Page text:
The National League is much more top-heavy at the catching position. I even have Wilin Rosario and Jonathan Lucroy in the conversation. But the main combatants are either perennial Gold Glover Yadier Molina or the defending National League Most Valuable Player Buster Posey. Posey remains slightly more potent with the bat, but you could go either way and both Molina and Posey will be on the roster.
AL – David Ortiz (BOS)
You can’t argue with the numbers in just 64 games, Papi’s OPS is still on the sunny side of 1.000.
AL – Adam Jones (BAL), Mike Trout (LAA), Jose Bautista (TOR)
At 27 years old, Adam Jones has slowly reached to the top of the AL heap while Mike Trout hasn’t receded much from his incredible rookie campaign. I will round out the outfield with Bautista, who still has as much power as anyone in the game when healthy.
NL – Domonic Brown (PHI), Carlos Gonzalez (COL), Carlos Gomez (MIL)
With Matt Kemp, Ryan Braun, and Bryce Harper all missing significant time with injury, the National League outfield pool is wide open. Carlos Gonzalez is the one top-tier outfielder who has lived up to his press clippings while Domonic Brown has been carrying the Phillies offense.
The elephant in the room remains Yasiel Puig, who has had a historic first 100 at-bats in the majors, recording 44 hits. Dodgers fans have launched a full-fledged campaign to get him selected as a starter, much like they did with Steve Garvey years ago.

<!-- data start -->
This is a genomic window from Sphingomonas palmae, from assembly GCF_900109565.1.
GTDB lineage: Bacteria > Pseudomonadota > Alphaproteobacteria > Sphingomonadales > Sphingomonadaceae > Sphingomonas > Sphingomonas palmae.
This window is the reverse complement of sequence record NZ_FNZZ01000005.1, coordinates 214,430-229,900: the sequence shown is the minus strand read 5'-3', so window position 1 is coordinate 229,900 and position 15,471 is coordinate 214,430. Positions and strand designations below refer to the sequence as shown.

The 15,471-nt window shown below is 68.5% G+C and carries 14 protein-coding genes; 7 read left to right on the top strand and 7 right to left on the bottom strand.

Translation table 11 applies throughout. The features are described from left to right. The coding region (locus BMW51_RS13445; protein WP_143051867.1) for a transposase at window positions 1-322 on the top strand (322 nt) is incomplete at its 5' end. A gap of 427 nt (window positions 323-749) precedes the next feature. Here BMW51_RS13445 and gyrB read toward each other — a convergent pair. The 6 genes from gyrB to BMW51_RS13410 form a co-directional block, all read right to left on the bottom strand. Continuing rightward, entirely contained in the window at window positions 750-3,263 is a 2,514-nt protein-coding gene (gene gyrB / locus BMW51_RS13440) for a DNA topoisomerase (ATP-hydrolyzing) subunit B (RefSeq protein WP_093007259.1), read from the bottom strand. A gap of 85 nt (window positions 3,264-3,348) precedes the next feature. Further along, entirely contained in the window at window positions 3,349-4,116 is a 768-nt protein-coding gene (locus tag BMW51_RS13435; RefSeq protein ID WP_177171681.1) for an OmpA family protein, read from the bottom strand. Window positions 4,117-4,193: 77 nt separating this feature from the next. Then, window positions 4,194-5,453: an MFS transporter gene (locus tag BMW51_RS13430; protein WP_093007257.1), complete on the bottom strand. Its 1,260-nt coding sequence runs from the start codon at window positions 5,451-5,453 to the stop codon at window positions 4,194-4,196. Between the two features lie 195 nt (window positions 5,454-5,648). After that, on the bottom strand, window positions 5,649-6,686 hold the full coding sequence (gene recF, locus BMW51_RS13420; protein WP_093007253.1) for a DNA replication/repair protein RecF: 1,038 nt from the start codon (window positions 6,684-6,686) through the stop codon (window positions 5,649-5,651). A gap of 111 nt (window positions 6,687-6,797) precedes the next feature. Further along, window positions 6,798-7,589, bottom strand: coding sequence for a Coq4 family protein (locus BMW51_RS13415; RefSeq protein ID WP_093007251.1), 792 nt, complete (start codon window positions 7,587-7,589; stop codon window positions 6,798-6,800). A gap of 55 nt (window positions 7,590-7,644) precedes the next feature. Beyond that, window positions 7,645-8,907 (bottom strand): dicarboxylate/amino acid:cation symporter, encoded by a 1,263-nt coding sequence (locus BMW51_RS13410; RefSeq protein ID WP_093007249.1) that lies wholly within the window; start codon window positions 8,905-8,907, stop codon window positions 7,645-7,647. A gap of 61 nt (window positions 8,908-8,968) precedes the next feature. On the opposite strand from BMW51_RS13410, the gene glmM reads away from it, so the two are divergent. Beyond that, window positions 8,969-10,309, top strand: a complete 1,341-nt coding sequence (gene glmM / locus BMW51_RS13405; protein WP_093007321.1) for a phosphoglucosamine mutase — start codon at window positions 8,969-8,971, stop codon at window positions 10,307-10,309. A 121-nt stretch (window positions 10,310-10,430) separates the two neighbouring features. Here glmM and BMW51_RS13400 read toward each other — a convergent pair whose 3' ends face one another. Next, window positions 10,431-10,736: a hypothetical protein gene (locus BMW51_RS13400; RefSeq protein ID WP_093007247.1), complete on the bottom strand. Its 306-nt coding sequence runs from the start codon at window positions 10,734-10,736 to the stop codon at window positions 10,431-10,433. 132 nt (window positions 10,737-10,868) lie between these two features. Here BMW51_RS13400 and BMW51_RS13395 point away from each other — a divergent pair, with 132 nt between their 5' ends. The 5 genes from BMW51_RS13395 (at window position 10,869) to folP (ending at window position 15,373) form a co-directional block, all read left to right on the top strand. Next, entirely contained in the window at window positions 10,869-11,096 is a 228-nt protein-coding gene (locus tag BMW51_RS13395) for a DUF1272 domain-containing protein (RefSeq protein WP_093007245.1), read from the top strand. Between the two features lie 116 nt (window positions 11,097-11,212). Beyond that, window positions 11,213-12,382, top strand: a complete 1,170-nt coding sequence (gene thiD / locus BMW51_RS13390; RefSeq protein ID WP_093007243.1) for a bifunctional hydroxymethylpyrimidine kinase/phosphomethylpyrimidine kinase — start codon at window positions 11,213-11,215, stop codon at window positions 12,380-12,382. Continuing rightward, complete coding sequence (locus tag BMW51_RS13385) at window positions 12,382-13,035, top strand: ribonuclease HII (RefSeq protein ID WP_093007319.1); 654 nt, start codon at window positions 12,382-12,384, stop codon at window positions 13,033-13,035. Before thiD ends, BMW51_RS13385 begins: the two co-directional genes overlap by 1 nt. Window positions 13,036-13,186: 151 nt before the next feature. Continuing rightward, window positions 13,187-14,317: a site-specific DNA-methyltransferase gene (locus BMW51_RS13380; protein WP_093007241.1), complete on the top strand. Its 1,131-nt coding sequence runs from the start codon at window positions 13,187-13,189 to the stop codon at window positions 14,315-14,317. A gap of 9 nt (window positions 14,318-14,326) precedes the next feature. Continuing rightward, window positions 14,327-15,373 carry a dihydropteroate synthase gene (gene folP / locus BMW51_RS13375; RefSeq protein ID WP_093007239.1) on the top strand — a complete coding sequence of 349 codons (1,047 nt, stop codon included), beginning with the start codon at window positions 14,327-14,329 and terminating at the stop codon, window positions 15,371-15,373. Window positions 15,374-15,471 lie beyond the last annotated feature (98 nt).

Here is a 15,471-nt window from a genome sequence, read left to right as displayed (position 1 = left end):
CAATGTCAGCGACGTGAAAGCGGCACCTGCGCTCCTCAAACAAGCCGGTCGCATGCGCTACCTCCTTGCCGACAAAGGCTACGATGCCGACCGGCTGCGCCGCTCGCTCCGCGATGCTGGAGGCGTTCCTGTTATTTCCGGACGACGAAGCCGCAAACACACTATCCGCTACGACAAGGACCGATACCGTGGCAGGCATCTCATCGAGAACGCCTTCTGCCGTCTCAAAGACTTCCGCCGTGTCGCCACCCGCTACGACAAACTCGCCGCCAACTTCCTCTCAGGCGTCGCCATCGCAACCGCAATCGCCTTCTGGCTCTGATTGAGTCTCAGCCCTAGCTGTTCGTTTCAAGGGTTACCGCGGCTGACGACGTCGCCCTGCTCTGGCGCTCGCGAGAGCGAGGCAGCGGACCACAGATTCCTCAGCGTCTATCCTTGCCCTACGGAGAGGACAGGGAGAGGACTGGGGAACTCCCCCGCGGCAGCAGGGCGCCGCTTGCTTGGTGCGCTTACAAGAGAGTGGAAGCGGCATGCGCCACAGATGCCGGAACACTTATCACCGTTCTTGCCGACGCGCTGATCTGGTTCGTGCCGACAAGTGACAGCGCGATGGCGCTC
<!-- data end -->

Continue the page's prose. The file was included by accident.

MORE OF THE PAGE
I wouldn’t argue much if Puig was named to the team. Then again, he has an entire career ahead of him, Puig should be an All-Star fixture for the rest of this decade and beyond. There are many other candidates in the mix: Allen Craig, Carlos Beltran, Matt Holliday and Andrew McCutcheon among others. It is safe to say that the St. Louis voting block will get at least one Cardinal elected, if not two.
But I like going with players having career years. I saw a clip from the 2008 All-Star Game over the weekend and saw Nate McLouth and Carlos Quentin both involved in the game. Today, they’re little more than mid-level players.
Will Carlos Gomez have the long-term staying power of Yasiel Puig? Probably not. But I like what Gomez has done in the last year and am going to name him as my last NL starter while I still have 80 games worth of work to go with him on.
Dodger Nation is welcome to disagree.